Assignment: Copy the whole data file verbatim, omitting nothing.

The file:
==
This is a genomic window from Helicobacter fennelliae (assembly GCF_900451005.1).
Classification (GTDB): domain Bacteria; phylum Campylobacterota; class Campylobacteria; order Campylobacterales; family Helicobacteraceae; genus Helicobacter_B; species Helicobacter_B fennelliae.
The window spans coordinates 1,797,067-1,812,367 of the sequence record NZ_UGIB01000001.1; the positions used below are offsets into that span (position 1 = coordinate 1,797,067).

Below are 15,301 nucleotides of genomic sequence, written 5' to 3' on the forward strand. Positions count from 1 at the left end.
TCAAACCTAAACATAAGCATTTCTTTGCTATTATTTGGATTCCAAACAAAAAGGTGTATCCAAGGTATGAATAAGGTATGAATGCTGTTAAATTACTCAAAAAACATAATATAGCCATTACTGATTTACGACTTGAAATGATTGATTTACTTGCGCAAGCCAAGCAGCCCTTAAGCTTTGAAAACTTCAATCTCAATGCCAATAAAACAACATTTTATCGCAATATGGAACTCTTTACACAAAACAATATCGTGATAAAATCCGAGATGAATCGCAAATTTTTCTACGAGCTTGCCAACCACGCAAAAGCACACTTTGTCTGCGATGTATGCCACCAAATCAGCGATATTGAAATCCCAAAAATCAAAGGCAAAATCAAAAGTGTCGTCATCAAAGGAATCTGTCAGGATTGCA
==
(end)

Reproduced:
This is a genomic window from Helicobacter fennelliae (assembly GCF_900451005.1).
Classification (GTDB): domain Bacteria; phylum Campylobacterota; class Campylobacteria; order Campylobacterales; family Helicobacteraceae; genus Helicobacter_B; species Helicobacter_B fennelliae.
The window spans coordinates 1,797,067-1,812,367 of the sequence record NZ_UGIB01000001.1; the positions used below are offsets into that span (position 1 = coordinate 1,797,067).

Below are 15,301 nucleotides of genomic sequence, written 5' to 3' on the forward strand. Positions count from 1 at the left end.
TCAAACCTAAACATAAGCATTTCTTTGCTATTATTTGGATTCCAAACAAAAAGGTGTATCCAAGGTATGAATAAGGTATGAATGCTGTTAAATTACTCAAAAAACATAATATAGCCATTACTGATTTACGACTTGAAATGATTGATTTACTTGCGCAAGCCAAGCAGCCCTTAAGCTTTGAAAACTTCAATCTCAATGCCAATAAAACAACATTTTATCGCAATATGGAACTCTTTACACAAAACAATATCGTGATAAAATCCGAGATGAATCGCAAATTTTTCTACGAGCTTGCCAACCACGCAAAAGCACACTTTGTCTGCGATGTATGCCACCAAATCAGCGATATTGAAATCCCAAAAATCAAAGGCAAAATCAAAAGTGTCGTCATCAAAGGAATCTGTCAGGATTGCA